Lawyers for victims of hurricanes Katrina and Rita accuse FEMA of negligence for sheltering them in trailers with elevated levels of formaldehyde, a preservative used in construction materials that can cause health problems.
But a government attorney told U.S. District Judge Kurt Engelhardt that the FEMA's decisions in responding to a disaster,including its use of travel trailers after Katrina, are legally protected from "judicial second-guessing."
"It is what the legislative branch is supposed to second guess, and they are doing that," Department of Justice attorney Henry Miller said, referring to a series of congressional hearings on formaldehyde concerns.
Plaintiffs attorney Gerald Meunier said FEMA can be held liable for providing hurricane victims with trailers that didn't meet federal safety standards and weren't designed to be long-term housing.
"You're not entitled under the law to assert immunity when you have failed to clear the government mandate to provide these people safe and inhabitable housing," Meunier told CBS News. "Some of these people are still living in these trailers almost three years later."
Earlier this month CBS News aired an exclusive story about a mother and son who worked for months making travel trailers at a Gulf Stream Coach plant in Etna Green, Indiana, and how they felt, first-hand, the effects of formaldehyde.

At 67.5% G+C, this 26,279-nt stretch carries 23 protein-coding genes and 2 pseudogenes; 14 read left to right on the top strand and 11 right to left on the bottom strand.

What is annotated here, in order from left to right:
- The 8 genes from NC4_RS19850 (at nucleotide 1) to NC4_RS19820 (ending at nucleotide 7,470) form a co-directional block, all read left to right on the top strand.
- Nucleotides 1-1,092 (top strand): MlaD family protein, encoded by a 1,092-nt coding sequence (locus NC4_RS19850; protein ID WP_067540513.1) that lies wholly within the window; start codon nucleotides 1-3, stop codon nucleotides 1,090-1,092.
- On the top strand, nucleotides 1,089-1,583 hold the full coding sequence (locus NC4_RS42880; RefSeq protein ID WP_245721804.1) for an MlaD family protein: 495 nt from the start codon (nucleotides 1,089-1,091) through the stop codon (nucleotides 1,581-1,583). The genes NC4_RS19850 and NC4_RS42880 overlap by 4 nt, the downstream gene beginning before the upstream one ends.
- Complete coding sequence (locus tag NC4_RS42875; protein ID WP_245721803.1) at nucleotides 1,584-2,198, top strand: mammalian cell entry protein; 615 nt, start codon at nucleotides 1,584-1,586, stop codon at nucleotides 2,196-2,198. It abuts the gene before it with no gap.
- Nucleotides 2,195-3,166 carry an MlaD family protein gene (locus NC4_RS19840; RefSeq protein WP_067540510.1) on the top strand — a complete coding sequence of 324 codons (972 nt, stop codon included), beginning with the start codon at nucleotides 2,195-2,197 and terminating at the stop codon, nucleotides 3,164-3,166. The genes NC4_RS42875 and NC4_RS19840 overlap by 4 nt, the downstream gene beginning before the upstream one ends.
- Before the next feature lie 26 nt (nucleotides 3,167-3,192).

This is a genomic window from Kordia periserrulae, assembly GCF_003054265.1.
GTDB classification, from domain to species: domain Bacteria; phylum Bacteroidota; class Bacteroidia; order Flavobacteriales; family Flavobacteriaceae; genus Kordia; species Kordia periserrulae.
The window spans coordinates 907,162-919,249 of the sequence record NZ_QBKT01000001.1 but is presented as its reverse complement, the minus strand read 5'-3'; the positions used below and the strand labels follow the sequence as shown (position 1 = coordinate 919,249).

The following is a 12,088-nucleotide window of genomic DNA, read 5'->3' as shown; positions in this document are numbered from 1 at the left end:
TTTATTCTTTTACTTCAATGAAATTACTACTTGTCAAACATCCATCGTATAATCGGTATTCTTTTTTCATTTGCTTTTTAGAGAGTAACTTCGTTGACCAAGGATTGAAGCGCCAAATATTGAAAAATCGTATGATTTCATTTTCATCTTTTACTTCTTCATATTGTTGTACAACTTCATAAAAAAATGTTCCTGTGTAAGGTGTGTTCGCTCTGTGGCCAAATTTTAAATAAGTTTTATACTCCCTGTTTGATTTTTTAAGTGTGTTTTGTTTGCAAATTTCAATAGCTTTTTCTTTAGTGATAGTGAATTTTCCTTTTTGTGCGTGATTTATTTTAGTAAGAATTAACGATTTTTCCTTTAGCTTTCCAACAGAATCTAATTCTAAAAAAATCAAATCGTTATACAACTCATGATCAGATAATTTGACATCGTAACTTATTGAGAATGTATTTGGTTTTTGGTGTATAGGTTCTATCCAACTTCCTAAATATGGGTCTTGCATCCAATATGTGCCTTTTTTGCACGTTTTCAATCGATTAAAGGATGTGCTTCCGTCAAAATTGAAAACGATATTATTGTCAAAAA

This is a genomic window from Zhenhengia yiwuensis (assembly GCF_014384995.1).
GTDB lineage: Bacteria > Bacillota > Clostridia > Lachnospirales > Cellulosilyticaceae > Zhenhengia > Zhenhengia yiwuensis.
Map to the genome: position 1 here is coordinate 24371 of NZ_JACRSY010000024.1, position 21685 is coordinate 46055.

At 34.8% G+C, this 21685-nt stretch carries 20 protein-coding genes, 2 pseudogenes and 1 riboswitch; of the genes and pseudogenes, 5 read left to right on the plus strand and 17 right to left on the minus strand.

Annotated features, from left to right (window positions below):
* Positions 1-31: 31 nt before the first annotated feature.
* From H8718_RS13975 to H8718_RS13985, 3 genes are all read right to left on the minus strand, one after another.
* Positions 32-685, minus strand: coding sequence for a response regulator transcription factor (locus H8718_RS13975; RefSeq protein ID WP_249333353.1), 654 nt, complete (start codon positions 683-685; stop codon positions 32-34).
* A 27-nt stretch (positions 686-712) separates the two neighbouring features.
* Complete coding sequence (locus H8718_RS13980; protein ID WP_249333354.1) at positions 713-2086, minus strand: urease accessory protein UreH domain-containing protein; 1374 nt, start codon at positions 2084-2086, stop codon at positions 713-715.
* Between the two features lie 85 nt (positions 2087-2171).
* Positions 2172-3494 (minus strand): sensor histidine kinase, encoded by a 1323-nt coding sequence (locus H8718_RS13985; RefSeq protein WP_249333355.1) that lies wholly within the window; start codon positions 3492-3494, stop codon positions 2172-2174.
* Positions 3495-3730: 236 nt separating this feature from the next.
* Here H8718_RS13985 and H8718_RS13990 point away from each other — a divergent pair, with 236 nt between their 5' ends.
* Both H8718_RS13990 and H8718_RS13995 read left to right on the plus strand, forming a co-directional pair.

"The sinus infections, headaches, fatigue, was a big problem," said Lynda Esparza, an inspector at the plant.
"All of sudden I was sick every day," said her son, Tommy Yager, who worked on the production line. "It would be cold, flu-like symptoms."
Several current and former Gulf Stream employees told CBS News the company knew it had a problem with formaldehyde but was more focused on cranking out more than 100 trailers a day than any serious health issues. In a statement to CBS News, the company denied any wrongdoing, adding it "met all FEMA manufacturing specifications and passed all product inspections."
Engelhardt took FEMA's request for immunity under advisement and
didn't indicate how soon he will rule.
The judge is presiding over several consolidated cases filed against the federal government and the companies that supplied FEMA with tens of thousands of trailers after Katrina made landfall on Aug. 29, 2005, and Rita struck about a month later.
FEMA spent more than $2.5 billion to purchase more than 140,000 new trailers from recreational vehicle dealers and trailer manufacturers after the storms.
The lawsuits accuse trailer makers of providing FEMA with shoddily built units in a rush to meet the agency's unprecedented demand for emergency housing. Plaintiffs lawyers also claim FEMA ignored concerns about formaldehyde levels in trailers for months after Katrina.
"At what point do you say, 'We know there's a crisis here, but there is a minimal standard where people have got to be protected against danger,"' Meunier said.
Earlier this year, federal officials announced that tests on hundreds of occupied FEMA trailers and mobile homes detected formaldehyde levels that were, on average, about five times higher than what people are exposed to in most modern homes.
Miller said FEMA fielded its first formaldehyde complaint from a trailer occupant in March 2006 and only had seven or eight complaints by June 2006.
"What was the alternative (to using trailers)?" Miller asked. "To move them to Baton Rouge, to move them to Arkansas, to movethem to Texas?"
Lawyers for the plaintiffs want the cases certified as a class action on behalf of tens of thousands of current and former trailer occupants in Alabama, Louisiana, Mississippi and Texas. Engelhardt hasn't ruled on that request yet.
CBS News Chief Investigative Correspondent Armen Keteyian and Associate Producer Ariel Bashi contributed to this report.